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AndreTheGiant

How handle Errors in Constructor?

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I feel dumb asking this because I should know the answer already. What is a good thing to do when your constructor encounters an error, for example a file could not be found? You obviously can''t return an error code like 0 or 1 and have the calling code check it, since constructors dont return anything. I guess you could pawn the potentially error-prone code off to a helper function, but that only delays the problem. For example:
Ctr() {
  if ( !loadFile("reaaaadme.txt") ) {
     // same problem here. what do you do with this error?

  }
}
Then of couse, there is exceptions with try and catch and all that. How does this work? If you throw and exception in the constructor, where do you catch it? Do you have have code in the catch that undoes any resource allocation that you did in the constructor before the error occured? What is the best thing to do?

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Usually you don't want to do anything that can fail in the constructor. Instead you call .Init() on your object right after constructing it in order to do anything that can fail. That way you can return an error message.

Otherwise, your other options are to try to do some sort of recovery within the constructor (create the file since it doesn't exist?) or leave the file pointer set to NULL and check it later before using it. If the code that uses the filepointer later finds that it is NULL then that code can return the error.

One other way that I just thought of is to pass the address of a variable, put your constructor's return into that and check its contents after constructing the object.

CMyObject::CMyObject(BOOL* pFailed)
{
if ( !loadFile("reaaaadme.txt") )
{ // same problem here. what do you do with this error?
*pFailed = TRUE;
}
}

BOOL bFailed = FALSE;
pMyObject = new CMyObject(&bFailed);
if(bFailed)
{
// Oh no, something failed in my object's constructor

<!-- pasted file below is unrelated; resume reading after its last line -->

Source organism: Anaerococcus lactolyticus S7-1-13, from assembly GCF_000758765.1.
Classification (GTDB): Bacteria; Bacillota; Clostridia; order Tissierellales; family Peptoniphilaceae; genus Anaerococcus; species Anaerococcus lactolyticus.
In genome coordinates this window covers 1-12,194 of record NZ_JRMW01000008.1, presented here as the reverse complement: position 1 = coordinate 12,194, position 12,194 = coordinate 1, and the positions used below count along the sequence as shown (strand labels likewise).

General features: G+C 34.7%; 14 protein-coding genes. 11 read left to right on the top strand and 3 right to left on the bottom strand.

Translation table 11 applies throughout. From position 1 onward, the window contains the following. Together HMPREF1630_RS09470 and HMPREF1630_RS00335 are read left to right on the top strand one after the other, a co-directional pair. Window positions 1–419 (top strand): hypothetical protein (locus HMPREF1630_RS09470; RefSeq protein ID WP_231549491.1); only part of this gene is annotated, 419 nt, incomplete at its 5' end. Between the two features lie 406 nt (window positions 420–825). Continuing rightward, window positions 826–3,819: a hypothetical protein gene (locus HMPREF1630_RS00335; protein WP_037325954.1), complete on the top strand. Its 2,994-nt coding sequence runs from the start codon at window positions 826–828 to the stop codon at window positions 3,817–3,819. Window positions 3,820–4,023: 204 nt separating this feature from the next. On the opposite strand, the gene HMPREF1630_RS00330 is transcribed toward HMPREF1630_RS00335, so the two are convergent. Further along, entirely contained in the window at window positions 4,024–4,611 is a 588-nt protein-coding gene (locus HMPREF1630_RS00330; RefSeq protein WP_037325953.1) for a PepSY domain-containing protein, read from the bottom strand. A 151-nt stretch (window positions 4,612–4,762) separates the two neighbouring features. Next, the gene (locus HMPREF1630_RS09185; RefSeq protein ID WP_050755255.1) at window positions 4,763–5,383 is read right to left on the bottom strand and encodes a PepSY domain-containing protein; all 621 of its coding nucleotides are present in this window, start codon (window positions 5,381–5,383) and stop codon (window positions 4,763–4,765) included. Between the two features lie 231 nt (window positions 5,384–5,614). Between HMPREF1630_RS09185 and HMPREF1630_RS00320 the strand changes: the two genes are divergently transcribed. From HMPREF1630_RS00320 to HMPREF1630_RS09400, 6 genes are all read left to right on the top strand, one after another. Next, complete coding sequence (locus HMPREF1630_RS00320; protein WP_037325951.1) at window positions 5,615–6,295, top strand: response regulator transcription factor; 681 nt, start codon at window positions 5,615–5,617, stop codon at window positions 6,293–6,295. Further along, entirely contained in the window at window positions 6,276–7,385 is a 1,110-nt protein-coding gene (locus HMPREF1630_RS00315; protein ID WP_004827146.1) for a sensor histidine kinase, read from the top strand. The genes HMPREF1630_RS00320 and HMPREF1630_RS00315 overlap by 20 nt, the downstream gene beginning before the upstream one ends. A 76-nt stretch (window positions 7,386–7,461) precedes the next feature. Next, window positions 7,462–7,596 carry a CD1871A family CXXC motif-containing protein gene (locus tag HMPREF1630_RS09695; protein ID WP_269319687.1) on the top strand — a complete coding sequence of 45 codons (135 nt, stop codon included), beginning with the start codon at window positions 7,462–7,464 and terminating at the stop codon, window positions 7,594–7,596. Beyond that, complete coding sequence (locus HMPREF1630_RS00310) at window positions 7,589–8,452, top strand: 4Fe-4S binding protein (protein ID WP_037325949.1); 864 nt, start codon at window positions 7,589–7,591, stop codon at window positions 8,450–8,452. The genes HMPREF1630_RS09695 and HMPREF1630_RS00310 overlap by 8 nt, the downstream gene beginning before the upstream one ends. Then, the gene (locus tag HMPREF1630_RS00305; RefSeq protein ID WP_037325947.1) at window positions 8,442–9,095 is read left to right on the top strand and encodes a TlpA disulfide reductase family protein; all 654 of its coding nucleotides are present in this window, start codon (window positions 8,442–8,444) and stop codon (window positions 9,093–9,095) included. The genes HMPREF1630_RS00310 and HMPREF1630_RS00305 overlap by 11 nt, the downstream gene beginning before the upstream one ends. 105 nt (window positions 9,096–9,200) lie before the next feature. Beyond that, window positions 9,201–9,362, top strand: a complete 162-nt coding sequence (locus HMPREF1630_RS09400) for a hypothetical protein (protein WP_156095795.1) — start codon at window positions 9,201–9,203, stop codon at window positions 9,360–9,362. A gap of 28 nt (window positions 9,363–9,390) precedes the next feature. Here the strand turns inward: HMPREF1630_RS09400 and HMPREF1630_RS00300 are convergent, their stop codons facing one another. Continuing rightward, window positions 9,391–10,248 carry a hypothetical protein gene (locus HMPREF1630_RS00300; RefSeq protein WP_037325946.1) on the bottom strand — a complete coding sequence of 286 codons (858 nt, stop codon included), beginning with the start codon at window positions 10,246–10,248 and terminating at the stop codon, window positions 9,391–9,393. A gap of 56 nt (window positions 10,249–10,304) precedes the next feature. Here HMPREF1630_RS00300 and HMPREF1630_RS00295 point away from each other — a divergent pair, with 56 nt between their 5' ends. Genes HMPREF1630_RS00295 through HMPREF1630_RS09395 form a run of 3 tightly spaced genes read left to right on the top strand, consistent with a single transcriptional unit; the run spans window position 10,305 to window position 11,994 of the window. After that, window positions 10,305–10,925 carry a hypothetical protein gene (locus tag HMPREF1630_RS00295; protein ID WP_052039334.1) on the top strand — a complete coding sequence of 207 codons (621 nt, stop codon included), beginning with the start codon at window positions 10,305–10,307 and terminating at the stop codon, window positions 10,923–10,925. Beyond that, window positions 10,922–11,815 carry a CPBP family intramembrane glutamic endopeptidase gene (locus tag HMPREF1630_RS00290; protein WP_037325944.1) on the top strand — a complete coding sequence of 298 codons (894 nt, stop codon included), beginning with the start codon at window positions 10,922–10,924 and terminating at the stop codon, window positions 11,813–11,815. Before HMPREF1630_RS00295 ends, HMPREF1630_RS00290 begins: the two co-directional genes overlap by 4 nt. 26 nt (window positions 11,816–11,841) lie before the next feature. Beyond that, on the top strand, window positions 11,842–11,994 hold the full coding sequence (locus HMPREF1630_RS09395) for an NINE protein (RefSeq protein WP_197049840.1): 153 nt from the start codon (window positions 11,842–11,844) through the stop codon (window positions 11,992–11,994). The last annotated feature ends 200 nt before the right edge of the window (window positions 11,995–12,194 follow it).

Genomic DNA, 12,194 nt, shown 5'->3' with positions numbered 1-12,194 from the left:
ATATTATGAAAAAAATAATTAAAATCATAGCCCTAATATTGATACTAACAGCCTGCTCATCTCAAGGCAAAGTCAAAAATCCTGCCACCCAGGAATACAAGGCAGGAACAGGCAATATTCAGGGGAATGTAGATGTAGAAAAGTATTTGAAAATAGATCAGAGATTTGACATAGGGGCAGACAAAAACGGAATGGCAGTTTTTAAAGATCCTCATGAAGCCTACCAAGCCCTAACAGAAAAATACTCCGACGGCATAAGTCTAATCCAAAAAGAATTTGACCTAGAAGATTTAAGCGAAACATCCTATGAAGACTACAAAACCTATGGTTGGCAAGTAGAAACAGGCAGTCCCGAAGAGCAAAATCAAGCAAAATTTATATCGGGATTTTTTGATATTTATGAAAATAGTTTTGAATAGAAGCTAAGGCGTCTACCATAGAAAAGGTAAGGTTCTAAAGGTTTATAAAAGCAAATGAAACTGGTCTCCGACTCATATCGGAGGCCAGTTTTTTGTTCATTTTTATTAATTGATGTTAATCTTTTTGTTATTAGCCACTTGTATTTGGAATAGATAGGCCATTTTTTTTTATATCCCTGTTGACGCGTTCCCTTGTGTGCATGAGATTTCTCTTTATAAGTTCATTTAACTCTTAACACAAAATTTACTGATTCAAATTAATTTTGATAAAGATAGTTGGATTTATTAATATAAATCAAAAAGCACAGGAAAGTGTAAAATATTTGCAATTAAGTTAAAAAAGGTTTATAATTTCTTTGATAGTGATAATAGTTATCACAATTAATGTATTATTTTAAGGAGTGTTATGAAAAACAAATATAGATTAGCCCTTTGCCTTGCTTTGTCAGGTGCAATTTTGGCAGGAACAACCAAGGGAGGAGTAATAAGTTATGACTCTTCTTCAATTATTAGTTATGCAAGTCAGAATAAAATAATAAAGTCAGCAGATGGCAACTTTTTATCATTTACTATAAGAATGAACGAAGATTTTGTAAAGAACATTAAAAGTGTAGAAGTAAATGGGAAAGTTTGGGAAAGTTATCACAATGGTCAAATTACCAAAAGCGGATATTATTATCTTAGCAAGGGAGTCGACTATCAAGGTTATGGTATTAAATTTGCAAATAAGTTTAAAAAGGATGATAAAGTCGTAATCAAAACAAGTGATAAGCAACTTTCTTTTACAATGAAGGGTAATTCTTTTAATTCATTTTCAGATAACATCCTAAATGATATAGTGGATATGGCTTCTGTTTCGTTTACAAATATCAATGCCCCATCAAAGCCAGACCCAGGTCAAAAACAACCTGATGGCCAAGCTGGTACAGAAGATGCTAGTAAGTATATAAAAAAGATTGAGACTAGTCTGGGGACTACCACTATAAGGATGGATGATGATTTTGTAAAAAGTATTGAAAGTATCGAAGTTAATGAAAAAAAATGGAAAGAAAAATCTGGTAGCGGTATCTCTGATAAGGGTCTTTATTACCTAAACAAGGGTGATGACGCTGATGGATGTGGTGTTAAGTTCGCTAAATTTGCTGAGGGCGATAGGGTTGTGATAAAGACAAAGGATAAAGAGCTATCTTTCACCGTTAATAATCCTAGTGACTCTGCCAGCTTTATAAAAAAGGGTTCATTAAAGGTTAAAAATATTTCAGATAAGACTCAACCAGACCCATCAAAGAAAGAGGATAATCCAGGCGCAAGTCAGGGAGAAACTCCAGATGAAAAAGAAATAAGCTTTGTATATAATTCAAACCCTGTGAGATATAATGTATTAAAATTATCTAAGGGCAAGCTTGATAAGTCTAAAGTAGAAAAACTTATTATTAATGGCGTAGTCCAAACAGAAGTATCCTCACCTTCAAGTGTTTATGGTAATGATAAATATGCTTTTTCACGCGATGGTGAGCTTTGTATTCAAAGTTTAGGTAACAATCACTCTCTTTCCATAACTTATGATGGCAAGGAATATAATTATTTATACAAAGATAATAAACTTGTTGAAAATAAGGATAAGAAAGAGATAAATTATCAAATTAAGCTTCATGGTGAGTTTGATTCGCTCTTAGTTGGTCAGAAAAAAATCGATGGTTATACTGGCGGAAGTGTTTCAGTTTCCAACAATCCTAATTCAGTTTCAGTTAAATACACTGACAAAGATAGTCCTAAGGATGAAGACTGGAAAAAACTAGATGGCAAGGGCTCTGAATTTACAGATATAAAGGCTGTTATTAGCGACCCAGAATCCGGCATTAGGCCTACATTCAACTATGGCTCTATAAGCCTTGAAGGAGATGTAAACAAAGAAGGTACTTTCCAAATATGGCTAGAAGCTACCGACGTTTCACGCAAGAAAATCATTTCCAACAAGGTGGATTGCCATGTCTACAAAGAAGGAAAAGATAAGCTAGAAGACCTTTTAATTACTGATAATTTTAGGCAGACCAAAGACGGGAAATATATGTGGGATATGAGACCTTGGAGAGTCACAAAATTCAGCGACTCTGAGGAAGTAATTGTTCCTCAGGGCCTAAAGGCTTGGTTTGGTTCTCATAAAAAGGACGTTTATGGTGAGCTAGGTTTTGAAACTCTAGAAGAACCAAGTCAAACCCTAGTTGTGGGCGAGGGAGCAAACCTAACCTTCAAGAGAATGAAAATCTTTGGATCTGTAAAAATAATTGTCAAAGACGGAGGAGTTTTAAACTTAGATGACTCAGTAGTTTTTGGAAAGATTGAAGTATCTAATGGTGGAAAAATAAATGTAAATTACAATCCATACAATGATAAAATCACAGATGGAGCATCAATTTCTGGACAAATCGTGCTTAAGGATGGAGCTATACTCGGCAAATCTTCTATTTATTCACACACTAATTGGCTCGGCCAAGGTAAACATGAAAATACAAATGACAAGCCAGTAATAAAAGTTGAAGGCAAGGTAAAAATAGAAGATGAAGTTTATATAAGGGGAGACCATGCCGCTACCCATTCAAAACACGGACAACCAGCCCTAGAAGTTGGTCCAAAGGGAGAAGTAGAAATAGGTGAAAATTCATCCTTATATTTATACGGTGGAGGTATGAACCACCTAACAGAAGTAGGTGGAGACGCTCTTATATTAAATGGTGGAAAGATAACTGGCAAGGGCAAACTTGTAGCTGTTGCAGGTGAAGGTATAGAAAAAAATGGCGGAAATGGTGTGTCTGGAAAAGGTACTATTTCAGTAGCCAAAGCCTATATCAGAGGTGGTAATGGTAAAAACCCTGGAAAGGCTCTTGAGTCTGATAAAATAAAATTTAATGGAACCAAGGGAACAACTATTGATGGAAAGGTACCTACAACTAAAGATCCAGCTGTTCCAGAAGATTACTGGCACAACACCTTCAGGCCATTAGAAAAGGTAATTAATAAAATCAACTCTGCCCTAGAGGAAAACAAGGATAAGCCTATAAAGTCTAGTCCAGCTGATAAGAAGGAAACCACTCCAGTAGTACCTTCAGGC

}

[edited by - Igilima on January 7, 2004 5:32:42 PM]

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Don''t put any code in a constructor that can fail. Most reasons to put code in a constructor that can fail are for clean looking code. Unfortunately, most don''t put the parallel error handling code necessary outside the constructor (let alone anywhere else). If they did, they wouldn''t like the appearance and re-design the constructor. Keep your constructors thin and light. You never know when someone is going derive from them. And so on.

Happing Coding!

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Three options:

1) Don''t do anything in a constructor that can fail.

2) Include an checkError() member function like the C++ stream classes have and which must be called and checked after construction/method calls.

3) Throw an exception from the constructor. This is a clean way for serious problems.

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Guest Anonymous Poster
Have you guys never heard of RAII?! Of course it is OK to put code in a constructor that can possibly fail! This is what exceptions are for. Exceptions are like error codes that come with their own descriptions (there is more to it than that, but let''s just compare it to the old C style of return codes). Instead of returning -1 for this error 3 for that error, you throw an exception. You can throw an exception from your constructor on failure and the caller can catch the exception and deal with it. Having to call a separate Init() function is redundant and ugly.

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Another thing you can do is make it possible for the object to go into a "zombie" or "error" state. So, the contructor doesn''t throw exceptions or anything, it pretends that everything is fine, but if it encounters an error, it goes into the zombie state. Then maybe the function has a getError() function, and it''s the owner''s job to call getError() to find out if anything went wrong. And, write all the functions of the object so that if it is in a zombie state, it still won''t cause an error (although it surely won''t do anything useful either).

But personally, I prefer writing an init function. This also avoids the whole construction order fiasco.

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The "zombie" thing mentioned is how the std library does it (at least the iostream part).


#include <fstream>

using namespace std;
ifstream file("somefile.txt");
// if somefile.txt doesn''t exist, do something

if(!file)
{
// toss an error or otherwise handle

}
else
{
// file is good use and close

file.close();
}



daerid | Legends | Garage Games | Spirit | Hapy | Boost | Python | Google
"Doomed to crumble, unless we grow, and strengthen our communication" - Maynard James Keenan, Tool

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I''ma touch worried that it took 3 posts for someone to mention exceptions.
As soon as a read the topic title its what i thought of right away, its the natural way to handle the problem where you need to signal an error without a return value.
With file opening and the STL zombie states make sense (and i''m sure the clever ppl who designed it can rest easy now i''ve agreed, heeh) but I''d say for most other critical (sp?) errors where normal operation can not be continued an exception is the best option.

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